I’m in the process of setting up a second CableCARD-equipped system here. Sounds insane, I know, but there’s a good reason. One system is for our household’s everyday TV/music/picture/video activities. It does not get beta software installed on it, period. I manage it like an appliance and do the absolute minimum of tinkering or tweaking with it. That second system is the one I’ll be using when Windows 7 betas begin appearing, and I’ll be able to tinker with it and even break it without blacking out the TV in the living room.
I set up that first system about a year ago, and it’s been running smoothly after we got past the rough spots. I figured that this one would be easier, but sadly, that’s not turning out to be the case. Yes, the hardware has improved, and the software support is much better, but the system is still complex, and there’s no way around that.
So, yesterday afternoon I spent just over an hour on the phone with my friendly local Comcast rep (and there is not a word of irony in that statement – she really is awesome). When we finally finished, the CableCARD tuner and its card were registered in Comcast’s database but I still wasn’t getting a signal. I actually tracked down part of the problem this morning (I needed one particular software update) and the tuner is now accepting analog cable signals and should be able to tune in premium channels when it gets another “hit” from the Comcast head end. (Update: Yep, that’s all it took. CableCARD tuner now working perfectly. The installer will be out on Thursday to set up a second tuner, and hopefully it will go more quickly.)
This is research for me, and my expectations for success were low going in, so I didn’t find it overly frustrating. But I would not wish the experience of CableCARD setup on the average TV viewer. Not yet.
The biggest problem in troubleshooting is that it’s impossible to locate where the system is breaking down. Consider all the pieces involved:
- Windows Vista has to be installed, and digital cable support has to be enabled.
- Drivers and firmware for the cable tuner have to be up-to-date (my new HP system, delivered in late August 2008, included two-year-old drivers for the ATI tuner, and the tuner’s firmware was also woefully out of date).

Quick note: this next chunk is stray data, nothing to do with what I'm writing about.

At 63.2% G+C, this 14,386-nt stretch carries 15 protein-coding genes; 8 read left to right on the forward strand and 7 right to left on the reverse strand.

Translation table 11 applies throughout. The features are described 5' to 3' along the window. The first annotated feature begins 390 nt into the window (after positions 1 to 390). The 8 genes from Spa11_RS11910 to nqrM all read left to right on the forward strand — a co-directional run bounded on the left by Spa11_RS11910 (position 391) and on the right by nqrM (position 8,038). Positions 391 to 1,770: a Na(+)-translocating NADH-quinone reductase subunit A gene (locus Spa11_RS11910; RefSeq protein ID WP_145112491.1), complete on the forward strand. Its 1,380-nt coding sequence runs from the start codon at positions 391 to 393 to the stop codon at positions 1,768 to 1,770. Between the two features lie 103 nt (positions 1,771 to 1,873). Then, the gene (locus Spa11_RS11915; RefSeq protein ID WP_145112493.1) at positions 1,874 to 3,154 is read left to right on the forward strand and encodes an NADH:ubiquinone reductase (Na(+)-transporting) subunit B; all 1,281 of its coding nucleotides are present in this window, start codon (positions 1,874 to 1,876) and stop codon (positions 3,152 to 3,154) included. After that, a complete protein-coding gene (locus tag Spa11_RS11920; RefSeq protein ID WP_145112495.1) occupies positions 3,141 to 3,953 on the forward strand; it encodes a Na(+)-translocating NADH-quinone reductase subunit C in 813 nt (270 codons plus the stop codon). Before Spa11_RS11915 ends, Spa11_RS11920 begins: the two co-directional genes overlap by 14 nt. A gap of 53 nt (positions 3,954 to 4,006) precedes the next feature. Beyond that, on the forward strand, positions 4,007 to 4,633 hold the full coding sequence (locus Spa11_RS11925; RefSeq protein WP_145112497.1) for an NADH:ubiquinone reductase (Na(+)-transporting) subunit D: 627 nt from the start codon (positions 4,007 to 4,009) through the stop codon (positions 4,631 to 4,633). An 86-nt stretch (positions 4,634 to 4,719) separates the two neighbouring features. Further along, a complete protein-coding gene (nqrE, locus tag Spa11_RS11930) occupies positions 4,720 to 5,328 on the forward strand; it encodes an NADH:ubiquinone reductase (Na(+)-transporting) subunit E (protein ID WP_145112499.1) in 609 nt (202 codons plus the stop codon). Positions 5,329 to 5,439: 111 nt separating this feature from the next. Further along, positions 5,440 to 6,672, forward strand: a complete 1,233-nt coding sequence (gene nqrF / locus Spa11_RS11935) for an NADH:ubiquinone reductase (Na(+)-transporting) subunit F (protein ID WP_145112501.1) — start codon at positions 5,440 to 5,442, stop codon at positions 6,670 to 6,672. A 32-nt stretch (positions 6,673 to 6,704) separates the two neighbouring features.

- The digital tuner has to be set up in Media Center, a process that might require additional software downloads and can be thwarted by third-party firewalls.
- The cable company has to physically deliver a CableCARD.
- After inserting the CableCARD, the user or an installer has to read back the card serial number and the Host ID and Data ID from the tuner to a technician at the remote office, who then enables access.
- The remote technician sends a series of three “hits” to the system.
And then you wait. Could be 5 minutes, could be 45. If the system doesn’t work, how do you know what’s gone wrong? Is it a bad CableCARD? Is the tuner itself defective? Is there a missing DRM component? Did the hits not arrive? Is a firewall getting in the way?
I now have enough experience with these touchy devices to make the troubleshooting go smoother, and the Vista Media Center forums at The Green Button help a lot, too (like this thread, which offers a great snapshot of the frustration and success involved in setting up one of these systems). But still…
My Comcast contact says she hasn’t worked with any other Media Center owners but has had plenty of experience with TiVo HDs. Because those are closed boxes, some of the problems I listed above aren’t applicable. But still, she tells me, they have plenty of CableCARD issues with TiVo devices, and they’ve learned to send installers out with a sack full of CableCARDs each time, because they don’t always work. (And I didn’t mention the difference between S-Cards and M-Cards in the list above, or multi-stream cards, or SDV, or any of the other issues that can get in the way.)
In the long run, this issue will resolve itself as IP-based services become more popular and the need for content delivered directly over cable or satellite diminishes. But that will take years and years to reach critical mass. In the short term, I think the best way to solve this issue is for someone, maybe even Microsoft, to create a Windows-powered device that’s designed and built from the ground up to be a digital media device: headless, quiet, packed with storage, with all drivers and firmware installed from the start, and not intended for use as a general-purpose PC. Hmmm. Maybe I need to start a company.
17 thoughts on “Here’s why CableCARD isn’t mainstream yet”
I’d buy one from you, because I know exactly how anal you’d be about getting it right. 🙂
Ed, I am still waiting on the CableCard for my system, and I have a feeling that I am going to using alot of blue words before it is all over with. Comcast, has always been one of the better cable companies out there when compared to Charter, and Mediacom.